Through my experiences both before and in L'Arche I have discovered the importance of two essential elements in human life that can give it meaning both for people of goodwill who have no religion, and for people who are searching for God, whatever their religion: being, and being open, having a clear identity and being open to others. We establish an identity through the place where we live, our family, culture, education and physical and psychological state. But we establish it too through our choice of profession, our gifts and abilities, our values and fundamental motivations in life, through friends, through the commitments we make and through searching for truth in ourselves and in life. Being open to others, especially to those who are different from ourselves, is to see them not as rivals and enemies but as brothers and sisters in humanity, capable of bringing light and truth into our lives, and of living in communion with us.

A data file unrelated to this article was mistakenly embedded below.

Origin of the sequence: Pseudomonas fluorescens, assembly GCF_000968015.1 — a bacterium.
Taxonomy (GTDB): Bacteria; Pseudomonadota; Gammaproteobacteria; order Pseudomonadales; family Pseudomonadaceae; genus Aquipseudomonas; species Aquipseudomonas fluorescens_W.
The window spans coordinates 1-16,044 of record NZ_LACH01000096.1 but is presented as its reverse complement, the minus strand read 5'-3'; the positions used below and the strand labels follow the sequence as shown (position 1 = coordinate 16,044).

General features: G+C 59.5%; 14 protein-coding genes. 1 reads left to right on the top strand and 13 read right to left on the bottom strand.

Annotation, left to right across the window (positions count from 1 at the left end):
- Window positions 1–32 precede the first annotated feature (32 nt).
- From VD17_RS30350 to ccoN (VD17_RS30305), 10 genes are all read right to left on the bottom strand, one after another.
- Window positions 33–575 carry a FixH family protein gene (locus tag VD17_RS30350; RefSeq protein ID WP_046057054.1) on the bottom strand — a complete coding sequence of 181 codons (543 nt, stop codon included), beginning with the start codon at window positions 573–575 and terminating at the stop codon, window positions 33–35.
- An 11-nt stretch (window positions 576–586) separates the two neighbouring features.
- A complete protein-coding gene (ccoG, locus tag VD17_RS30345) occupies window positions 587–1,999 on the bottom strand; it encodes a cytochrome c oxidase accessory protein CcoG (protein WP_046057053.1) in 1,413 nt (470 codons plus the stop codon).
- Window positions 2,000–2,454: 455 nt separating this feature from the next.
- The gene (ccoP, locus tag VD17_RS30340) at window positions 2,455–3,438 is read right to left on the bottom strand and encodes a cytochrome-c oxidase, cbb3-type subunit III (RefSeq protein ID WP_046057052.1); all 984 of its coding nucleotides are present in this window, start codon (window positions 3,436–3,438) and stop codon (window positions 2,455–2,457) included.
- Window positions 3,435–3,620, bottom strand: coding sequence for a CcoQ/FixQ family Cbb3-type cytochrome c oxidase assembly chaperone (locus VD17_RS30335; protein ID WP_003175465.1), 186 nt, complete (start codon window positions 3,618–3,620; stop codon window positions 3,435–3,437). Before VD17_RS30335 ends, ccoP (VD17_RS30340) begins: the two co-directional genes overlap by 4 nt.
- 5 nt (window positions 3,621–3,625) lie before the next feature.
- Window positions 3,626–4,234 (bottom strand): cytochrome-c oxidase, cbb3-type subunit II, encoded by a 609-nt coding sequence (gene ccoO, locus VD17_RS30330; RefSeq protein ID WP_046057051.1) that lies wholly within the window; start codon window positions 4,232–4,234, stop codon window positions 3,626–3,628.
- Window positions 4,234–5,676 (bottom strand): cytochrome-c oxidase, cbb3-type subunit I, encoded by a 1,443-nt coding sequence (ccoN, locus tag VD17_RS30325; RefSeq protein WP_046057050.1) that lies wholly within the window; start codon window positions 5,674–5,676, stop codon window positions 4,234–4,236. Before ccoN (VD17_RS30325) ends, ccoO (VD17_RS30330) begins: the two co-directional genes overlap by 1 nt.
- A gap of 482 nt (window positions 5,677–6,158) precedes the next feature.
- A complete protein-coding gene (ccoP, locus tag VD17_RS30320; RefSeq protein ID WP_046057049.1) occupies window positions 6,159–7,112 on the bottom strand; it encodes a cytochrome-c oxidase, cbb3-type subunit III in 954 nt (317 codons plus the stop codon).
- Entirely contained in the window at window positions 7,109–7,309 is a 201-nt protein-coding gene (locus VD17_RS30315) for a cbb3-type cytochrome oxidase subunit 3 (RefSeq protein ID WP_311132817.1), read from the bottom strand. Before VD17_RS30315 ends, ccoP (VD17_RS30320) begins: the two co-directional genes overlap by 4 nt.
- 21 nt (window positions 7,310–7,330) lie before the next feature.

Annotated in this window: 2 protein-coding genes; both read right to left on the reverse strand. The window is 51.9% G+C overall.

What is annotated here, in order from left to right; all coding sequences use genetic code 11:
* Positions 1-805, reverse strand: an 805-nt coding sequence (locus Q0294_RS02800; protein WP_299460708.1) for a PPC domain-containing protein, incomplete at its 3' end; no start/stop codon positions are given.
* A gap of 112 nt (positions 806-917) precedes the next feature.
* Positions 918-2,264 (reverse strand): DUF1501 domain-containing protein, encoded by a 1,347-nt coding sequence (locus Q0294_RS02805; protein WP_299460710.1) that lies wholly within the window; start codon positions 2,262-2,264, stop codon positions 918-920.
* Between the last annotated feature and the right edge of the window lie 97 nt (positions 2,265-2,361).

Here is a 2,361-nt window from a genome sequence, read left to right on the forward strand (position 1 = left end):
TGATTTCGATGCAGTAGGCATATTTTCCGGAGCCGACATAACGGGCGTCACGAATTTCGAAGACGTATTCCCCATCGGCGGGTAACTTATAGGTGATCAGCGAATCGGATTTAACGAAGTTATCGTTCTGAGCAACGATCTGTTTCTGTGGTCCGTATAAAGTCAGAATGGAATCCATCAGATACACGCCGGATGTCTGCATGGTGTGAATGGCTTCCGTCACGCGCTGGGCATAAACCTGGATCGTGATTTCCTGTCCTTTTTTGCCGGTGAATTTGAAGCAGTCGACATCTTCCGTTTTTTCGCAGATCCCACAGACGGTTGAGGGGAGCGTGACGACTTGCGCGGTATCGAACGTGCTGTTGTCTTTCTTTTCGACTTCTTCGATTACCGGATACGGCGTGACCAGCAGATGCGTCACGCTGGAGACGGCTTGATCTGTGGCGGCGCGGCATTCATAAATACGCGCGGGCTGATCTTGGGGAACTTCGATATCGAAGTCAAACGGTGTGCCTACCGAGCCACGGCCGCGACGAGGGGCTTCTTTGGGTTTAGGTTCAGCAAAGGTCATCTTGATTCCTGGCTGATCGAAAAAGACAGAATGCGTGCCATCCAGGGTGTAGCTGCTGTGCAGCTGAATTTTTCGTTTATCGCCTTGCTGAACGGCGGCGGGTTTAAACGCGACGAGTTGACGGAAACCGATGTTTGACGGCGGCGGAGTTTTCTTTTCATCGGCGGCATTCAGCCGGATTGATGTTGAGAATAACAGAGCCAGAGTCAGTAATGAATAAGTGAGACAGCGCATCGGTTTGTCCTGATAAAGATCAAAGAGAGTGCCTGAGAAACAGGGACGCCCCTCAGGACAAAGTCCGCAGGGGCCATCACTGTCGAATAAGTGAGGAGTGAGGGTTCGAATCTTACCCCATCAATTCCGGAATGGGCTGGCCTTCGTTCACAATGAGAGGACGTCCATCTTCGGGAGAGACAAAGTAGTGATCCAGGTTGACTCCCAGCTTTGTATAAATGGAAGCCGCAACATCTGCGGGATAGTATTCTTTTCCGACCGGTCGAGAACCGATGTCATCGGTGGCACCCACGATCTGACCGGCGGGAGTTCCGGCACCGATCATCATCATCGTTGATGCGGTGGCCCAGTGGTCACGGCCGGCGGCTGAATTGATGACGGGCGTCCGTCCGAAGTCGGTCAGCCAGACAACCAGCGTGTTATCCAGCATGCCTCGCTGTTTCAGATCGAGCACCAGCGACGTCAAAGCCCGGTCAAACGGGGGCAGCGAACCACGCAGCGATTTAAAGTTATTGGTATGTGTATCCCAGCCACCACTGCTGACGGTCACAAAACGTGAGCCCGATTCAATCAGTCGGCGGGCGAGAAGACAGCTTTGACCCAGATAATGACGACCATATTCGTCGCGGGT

Openness does not imply weakness, nor a tolerance which ignores truth and justice. Being open does not mean adhering to others' ideologies. It means being truly sympathetic and welcoming to people, listening to them, and in particular to people who are weak or poor or oppressed, so as to live in communion with them.

Jean Vanier, Our Journey Home, p 145